For most of the 20th century, Asia asked itself what it could learn from the modern, innovating West. Now the question must be reversed: what can the West’s overly indebted and sluggish nations learn from a flourishing Asia?
First and foremost, the West should relearn the virtue of pragmatism. Just a few decades ago, Asia’s two giants were stagnating under faulty politico-economic ideologies—strict Marxism in China, Nehruvian socialism in India. However, once China began embracing free-market reforms in the 1980s, followed by India in the 1990s, both countries achieved rapid growth. Crucially, as they opened up their markets, neither China nor India threw the proverbial baby out with the bath water—instead, they balanced capitalism with judicious government direction. As the Indian economist Amartya Sen has wisely said, “The invisible hand of the market has often relied heavily on the visible hand of government.”
Contrast this levelheaded middle path with America and Europe, which have each gone ideologically overboard in their own ways—and whose utter lack of pragmatism helped precipitate the global financial crisis. Since the 1980s, America has been increasingly infatuated with the ideology of unfettered free markets and dismissive of the role of government—following Ronald Reagan’s dictum that “government is not the solution to our problem; government is the problem.” Former U.S. Federal Reserve chief Alan Greenspan took this ideology to the extreme by refusing to regulate the large new market in derivatives that emerged under his watch and that quadrupled between 2002 and 2008 to 12 times the size of the total world economy. Of course, when the markets came crashing down in 2007, it was decisive government intervention that saved the day. Despite this fact, many Americans still espouse a deep ideological opposition to “big government,” as evidenced by the current wave of antitax Republicans and Tea Party candidates who swept into Congress during the midterm elections.
If Americans could only free themselves from their antigovernment straitjackets, they would begin to see that the U.S.’s problems are not insoluble. A few sensible federal measures could put the country back on the right path. A simple consumption tax of, say, 5 percent would make a significant dent in the country’s huge government deficit without damaging productivity. A small gasoline tax would help wean America from its dependence on oil imports and create incentives for green energy development. In the same way, a significant reduction of wasteful agricultural subsidies and other earmarks could also lower the deficit. But in order to capitalize on these common-sense solutions, Americans will have to put aside their own attachment to the rhetoric of smaller government and less regulation. American politicians will have to develop the courage to follow what is taught in all American public-policy schools: that there are good taxes and bad taxes. Asian countries have embraced this wisdom, and have built sound long-term fiscal policies as a result.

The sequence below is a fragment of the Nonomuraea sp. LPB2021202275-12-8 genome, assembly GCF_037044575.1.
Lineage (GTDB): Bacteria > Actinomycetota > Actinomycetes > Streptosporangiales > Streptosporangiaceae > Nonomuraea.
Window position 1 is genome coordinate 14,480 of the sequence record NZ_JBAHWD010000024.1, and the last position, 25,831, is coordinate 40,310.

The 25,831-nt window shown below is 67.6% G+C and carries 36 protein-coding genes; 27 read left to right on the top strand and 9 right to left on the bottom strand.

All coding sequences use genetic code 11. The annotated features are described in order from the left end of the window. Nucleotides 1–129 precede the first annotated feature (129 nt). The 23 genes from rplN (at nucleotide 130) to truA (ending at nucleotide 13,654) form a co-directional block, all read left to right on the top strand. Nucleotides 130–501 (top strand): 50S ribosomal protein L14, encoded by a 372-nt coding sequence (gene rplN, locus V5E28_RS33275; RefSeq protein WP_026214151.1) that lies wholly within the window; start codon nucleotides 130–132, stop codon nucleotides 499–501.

Meanwhile, Europe has fallen prey to a different ideological trap: the belief that European governments would always have infinite resources and could continue borrowing as if there were no tomorrow. Unlike the Americans, who felt that the markets knew best, the Europeans failed to anticipate how the markets would react to their incessant borrowing. Today, the EU is in firefighting mode to stave off sovereign collapse. In concert with the IMF, it has created a $580 billion fund to bail out Europe’s troubled economies. This will buy the EU time, but it will not solve the bloc’s larger problem. Just as Americans need to learn how to intelligently raise taxes, the Europeans need to learn how to intelligently cut expenditures—a challenge that Asian economies were taught to surmount by their own past crises.
Of course, this won’t be the first time the West has needed to relearn its own wisdom from the East. Once upon a time, the great European Renaissance was facilitated by the preservation of Greek and Roman wisdom—lost to Europe during the Dark Ages—in the universities and libraries of the Arab world. Let’s hope the current financial Dark Ages for the West last a much shorter time.
Mahbubani is dean of Singapore’s Lee Kuan Yew School of Public Policy and author of The New Asian Hemisphere: The Irresistible Shift of Global Power to the East.